This image of lung tissue shows inflammatory lesions in an ancestral strain of the bacteria that causes pneumonic plague without the Pla gene (left) and with the gene (right). The addition of Pla allowed this strain to cause pneumonic plague.
Image credit: Northwestern University
The authors behind the new study, from Northwestern University Feinberg School of Medicine in Chicago, IL, analyzed ancient strains of Y. pestis to understand how the bacteria acquired the ability to infect the lungs, resulting in the pneumonic plague.
In the oldest of the Y. pestis strains that currently exist, the Northwestern team observed that although the bacteria can colonize the lungs, it cannot cause the severe disease associated with pneumonic plague.
Examining what differed in this ancestral strain, compared with other strains that do result in plague, the researchers identified the biggest change as being a gene for the surface protein Pla.
The authors suggest, therefore, that when the bacteria acquired this gene, its ability to infect the lungs was enhanced, resulting in the fatal lung infection familiar as pneumonic plague.
To test this theory, the Northwestern team inserted the Pla gene into the early ancestral strain of Y. pestis. Confirming the hypothesis, the addition of the gene resulted in the strain being able to cause respiratory infection identical to that caused by modern strains of the bacteria.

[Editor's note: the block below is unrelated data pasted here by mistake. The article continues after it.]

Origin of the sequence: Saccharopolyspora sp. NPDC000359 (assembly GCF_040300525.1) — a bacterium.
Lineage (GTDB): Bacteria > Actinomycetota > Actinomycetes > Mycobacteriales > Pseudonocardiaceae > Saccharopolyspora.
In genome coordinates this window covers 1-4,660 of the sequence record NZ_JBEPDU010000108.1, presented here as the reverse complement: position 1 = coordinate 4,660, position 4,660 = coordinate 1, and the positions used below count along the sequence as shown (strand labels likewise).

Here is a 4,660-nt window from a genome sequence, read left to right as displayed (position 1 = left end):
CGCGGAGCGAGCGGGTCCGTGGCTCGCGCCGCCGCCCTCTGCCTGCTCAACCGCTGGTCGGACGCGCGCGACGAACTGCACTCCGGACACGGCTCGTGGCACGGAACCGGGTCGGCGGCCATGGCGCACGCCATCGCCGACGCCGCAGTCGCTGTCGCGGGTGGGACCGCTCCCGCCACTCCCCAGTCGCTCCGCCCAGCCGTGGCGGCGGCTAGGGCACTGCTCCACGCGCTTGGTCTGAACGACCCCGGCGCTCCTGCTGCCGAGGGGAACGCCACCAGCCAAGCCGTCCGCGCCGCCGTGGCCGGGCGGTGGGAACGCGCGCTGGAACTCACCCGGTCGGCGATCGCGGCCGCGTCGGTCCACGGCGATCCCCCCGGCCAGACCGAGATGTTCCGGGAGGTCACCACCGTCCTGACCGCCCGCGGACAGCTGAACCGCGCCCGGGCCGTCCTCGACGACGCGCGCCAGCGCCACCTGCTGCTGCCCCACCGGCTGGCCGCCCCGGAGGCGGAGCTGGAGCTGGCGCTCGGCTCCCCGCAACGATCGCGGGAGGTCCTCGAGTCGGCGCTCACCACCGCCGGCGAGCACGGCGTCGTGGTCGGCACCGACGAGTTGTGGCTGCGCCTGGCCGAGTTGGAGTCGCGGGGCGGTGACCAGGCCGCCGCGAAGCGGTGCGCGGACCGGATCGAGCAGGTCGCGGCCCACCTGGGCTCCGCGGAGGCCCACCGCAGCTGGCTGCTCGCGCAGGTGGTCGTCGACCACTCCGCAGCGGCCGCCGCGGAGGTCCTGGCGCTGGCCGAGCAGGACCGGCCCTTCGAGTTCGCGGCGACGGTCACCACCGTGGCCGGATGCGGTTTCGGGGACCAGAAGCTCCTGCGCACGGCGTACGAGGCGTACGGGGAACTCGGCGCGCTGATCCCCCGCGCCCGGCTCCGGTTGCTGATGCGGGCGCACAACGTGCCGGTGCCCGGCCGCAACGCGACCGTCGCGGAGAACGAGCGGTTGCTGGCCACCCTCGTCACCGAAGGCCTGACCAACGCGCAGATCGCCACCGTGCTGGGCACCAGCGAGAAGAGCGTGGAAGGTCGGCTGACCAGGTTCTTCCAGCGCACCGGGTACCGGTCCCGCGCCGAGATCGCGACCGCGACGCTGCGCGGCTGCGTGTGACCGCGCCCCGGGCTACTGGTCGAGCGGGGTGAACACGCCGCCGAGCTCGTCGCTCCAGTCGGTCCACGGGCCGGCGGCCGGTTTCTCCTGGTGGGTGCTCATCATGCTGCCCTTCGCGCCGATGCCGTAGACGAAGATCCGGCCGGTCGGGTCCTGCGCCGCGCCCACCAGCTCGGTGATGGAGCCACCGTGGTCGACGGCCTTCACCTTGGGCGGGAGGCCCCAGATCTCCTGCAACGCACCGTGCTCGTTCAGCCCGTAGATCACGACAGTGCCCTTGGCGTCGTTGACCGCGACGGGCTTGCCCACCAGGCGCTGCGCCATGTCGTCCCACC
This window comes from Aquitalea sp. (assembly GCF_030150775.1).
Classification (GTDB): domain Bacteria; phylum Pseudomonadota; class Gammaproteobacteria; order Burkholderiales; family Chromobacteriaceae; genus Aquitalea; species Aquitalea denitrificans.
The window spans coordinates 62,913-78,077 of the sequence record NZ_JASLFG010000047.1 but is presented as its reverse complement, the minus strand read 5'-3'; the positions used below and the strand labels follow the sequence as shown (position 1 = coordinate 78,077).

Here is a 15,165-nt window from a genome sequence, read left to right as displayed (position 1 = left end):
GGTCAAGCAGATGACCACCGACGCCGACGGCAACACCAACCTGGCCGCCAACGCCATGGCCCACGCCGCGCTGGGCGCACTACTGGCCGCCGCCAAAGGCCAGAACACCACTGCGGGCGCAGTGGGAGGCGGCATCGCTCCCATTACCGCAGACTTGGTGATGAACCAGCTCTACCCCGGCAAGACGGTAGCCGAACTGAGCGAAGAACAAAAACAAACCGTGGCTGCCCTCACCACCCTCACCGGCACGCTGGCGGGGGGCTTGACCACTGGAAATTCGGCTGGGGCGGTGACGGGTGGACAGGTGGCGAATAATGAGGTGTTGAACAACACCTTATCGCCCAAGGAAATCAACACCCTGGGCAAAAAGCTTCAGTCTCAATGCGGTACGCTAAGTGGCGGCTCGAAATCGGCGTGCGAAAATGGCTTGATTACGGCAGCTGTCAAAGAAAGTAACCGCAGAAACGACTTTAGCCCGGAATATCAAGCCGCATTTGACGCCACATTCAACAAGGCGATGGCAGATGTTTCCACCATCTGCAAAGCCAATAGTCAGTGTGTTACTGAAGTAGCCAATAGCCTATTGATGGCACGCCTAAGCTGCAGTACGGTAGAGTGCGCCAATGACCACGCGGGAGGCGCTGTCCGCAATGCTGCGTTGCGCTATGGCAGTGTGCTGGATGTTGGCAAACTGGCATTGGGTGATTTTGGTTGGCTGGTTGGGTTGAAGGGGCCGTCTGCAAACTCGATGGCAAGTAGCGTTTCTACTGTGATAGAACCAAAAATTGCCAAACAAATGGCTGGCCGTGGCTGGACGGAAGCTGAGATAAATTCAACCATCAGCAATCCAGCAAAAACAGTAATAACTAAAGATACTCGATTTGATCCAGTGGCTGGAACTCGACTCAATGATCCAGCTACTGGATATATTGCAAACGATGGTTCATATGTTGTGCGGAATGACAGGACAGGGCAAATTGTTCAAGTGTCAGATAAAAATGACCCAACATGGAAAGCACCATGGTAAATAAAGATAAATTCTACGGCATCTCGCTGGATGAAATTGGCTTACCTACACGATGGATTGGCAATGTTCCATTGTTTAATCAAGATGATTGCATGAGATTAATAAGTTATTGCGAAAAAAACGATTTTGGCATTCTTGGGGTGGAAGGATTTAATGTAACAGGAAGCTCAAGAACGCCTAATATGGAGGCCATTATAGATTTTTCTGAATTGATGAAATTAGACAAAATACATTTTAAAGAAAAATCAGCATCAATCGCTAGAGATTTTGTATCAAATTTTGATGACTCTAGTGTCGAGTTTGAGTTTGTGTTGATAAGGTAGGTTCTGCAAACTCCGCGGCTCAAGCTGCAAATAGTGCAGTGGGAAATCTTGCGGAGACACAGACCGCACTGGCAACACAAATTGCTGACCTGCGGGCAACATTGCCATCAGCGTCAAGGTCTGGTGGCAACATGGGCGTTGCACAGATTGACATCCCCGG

Although the bacteria has gained and lost genes over the last several thousand years, the researchers found that no other changes were required to transform the ancestral strain of Y. pestis into one capable of producing plague.
One further change enabled bubonic plague
Looking more closely at the Pla gene, the team also found that a single modification to the gene allowed the bacteria to spread and infect the lymph nodes. This modification, found in modern strains of Y. pestis, causes the infection familiar as bubonic plague.
Based on these findings, the authors believe that Y. pestis evolved as a respiratory pathogen prior to its ability to cause bubonic plague, which is the most common form of the disease.
This theory overturns previous thinking on the evolution of Y. pestis, but the researchers claim this may explain how the bacteria went from causing just localized outbreaks of plague to history-changing pandemics such as the Black Death, which may have killed more than half of the entire population of Europe.
"Our data suggests that the insertion and then subsequent mutation of Pla allowed for new, rapidly evolving strains of disease," says Wyndham Lathem, PhD, assistant professor in Microbiology-Immunology at Northwestern. "This information can show how new respiratory pathogens could emerge with only small genetic changes."
"This research helps us better understand how bacteria can adapt to new host environments to cause disease by acquiring small bits of DNA," Lathem concludes.
In May, Medical News Today reported that a small outbreak of pneumonic plague in Colorado was a result of the first incidence in the US of a human contracting the disease from a dog. The outbreak also marked the nation's first case of human-to-human plague transmission in nearly a century.